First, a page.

The Washington Post

Paul Wong
A bank set ablaze by Taliban supporters to protest the British and U.S. attacks on Afghanistan burns in Quetta, Pakistan, yesterday.<br><br>AP PHOTO

QALAI SHARIF, Afghanistan Rebel leaders said yesterday that two nights of U.S.-led strikes have crippled the ruling Taliban militia”s key defenses but had not yet allowed them to break out of the pockets they control to contest Taliban-held areas.

The bombs and missiles, which last night sent thunderclaps rolling through the valleys here north of the capital, Kabul, have destroyed radar systems and damaged Taliban air defenses and its air force, the rebels said. Afghan radio reports said last night that the Kabul airport and a television transmission tower were struck by massive explosions.

But some commanders of the rebel Northern Alliance were disappointed that the first phase of the U.S. military operation had not done more to help them advance against Taliban positions. U.S. warplanes and cruise missiles, for instance, did not strike the government forces perched above the Bagram air base north of Kabul, a key juncture for any drive toward the capital.

“The U.S. can”t win by bombing,” Haji Almaz, a top rebel commander, said in an interview yesterday in his headquarters north of the front lines. “Bombing is not effective against the Taliban. Soldiers (on the ground) and the Northern Alliance are effective.”

In some parts of the country, though, rebels said their forces have taken advantage of the American-led assault. The rebels claimed to have seized control of two districts near Mazar-e Sharif, a strategic town in northern Afghanistan, and captured 200 Taliban soldiers. The Afghan Islamic Press agency reported that yesterday”s attacks by the United States and Britain struck Mazar-e Sharif and Kunduz, another Taliban-held city close to concentrations of rebel troops.

Opposition leaders said several prominent Taliban commanders agreed to switch sides yesterday and would bring 1,000 fighters with them.

But there were few other signs that the explosive force of the Anglo-American coalition had unraveled Taliban resolve. While some low-ranking Taliban officers were unnerved enough to defect, others made clear that they remained unbowed. “The United States is the enemy of all Muslims,” one Taliban post commander said by two-way radio last night when his rebel counterpart here in the hills overlooking the Shomali Plain called to suggest he come over to the other side. “They want to destroy all Muslims. We have only begun the jihad against America.”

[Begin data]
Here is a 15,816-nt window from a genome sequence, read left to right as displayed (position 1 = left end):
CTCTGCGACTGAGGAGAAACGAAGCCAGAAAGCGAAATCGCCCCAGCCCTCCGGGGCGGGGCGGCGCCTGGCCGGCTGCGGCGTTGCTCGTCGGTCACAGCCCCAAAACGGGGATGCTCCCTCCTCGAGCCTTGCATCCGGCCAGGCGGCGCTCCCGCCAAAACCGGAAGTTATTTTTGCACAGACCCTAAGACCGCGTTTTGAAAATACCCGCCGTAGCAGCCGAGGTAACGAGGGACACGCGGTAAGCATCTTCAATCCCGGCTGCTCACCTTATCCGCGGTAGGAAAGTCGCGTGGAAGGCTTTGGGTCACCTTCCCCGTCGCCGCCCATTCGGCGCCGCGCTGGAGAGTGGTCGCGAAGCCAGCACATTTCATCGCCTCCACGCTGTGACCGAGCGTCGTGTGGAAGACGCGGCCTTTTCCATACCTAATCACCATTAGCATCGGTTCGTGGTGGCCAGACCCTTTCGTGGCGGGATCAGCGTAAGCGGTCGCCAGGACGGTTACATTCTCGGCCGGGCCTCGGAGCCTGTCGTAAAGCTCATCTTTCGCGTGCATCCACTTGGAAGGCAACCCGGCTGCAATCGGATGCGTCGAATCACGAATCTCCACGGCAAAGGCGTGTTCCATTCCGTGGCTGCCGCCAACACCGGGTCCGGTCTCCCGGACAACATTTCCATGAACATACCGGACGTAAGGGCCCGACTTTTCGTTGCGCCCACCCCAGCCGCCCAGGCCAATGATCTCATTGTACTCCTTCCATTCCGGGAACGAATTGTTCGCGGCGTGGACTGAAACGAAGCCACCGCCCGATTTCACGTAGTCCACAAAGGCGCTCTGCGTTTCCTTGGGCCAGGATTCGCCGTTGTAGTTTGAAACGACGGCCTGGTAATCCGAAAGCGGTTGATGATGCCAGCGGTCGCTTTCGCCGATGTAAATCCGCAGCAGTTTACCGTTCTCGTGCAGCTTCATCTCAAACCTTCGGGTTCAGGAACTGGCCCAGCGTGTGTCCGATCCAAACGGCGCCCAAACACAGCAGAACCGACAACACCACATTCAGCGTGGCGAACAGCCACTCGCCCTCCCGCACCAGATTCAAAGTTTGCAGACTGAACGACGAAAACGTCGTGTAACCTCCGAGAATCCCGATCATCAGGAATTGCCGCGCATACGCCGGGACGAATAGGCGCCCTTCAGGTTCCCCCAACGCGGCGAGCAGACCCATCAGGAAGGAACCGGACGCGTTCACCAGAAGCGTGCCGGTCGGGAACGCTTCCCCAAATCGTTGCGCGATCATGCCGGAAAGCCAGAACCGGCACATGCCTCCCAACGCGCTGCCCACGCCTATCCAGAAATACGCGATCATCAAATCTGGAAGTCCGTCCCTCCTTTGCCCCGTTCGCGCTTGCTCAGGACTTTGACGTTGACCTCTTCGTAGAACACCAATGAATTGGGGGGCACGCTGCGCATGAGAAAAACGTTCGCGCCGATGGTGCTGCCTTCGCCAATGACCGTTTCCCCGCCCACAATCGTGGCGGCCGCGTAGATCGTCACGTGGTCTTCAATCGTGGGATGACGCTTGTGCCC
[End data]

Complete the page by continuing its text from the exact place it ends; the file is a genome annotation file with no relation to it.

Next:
At about noon yesterday, U.S. surveillance aircraft detected four Taliban Mi-17 helicopter gunships attempting to escape from an air field in Afghanistan”s Paktia province to Pakistan”s North-West Frontier Province, which has cultural and religious ties to the Taliban. One helicopter disappeared from the surveillance tracking, but three landed in the remote Kurram Valley just inside Pakistan, according to officials here.

The helicopter crews told local tribal leaders they were hoping to protect the aircraft from the U.S. attacks, officials said. Pakistani military officials arrived at the site late yesterday and detained the crew members.

Rebels said Taliban leaders have protected their troops in Kabul by moving them to the front lines north of the city at night, both to avoid bombs and missiles aimed at the city and to forestall any offensive by rebel forces. One rebel outpost at the front line in Rabat spotted more than 100 vehicles carrying Taliban troops out of the city Sunday night. At daybreak yesterday, after the U.S. air assault ended for the night, the Taliban troops were transported back into the city.

The Northern Alliance fired into the mountain village of Estalif last night after hearing that senior Taliban leaders and perhaps even Saudi-born terrorist Osama bin Laden might be holed up there for the night, according to a front-line rebel commander. However, there was no confirmation that bin Laden was present.

Rebel officials insist that for the United States to succeed in Afghanistan, the Americans must coordinate more with rebel forces. But Almaz, the top rebel commander, added that he was confident the two sides would work together to push the Taliban out of Kabul. “We”re very happy that strong enemies will be destroyed,” he said. “We expect that when the fighting is finished, the Taliban will be uprooted.”

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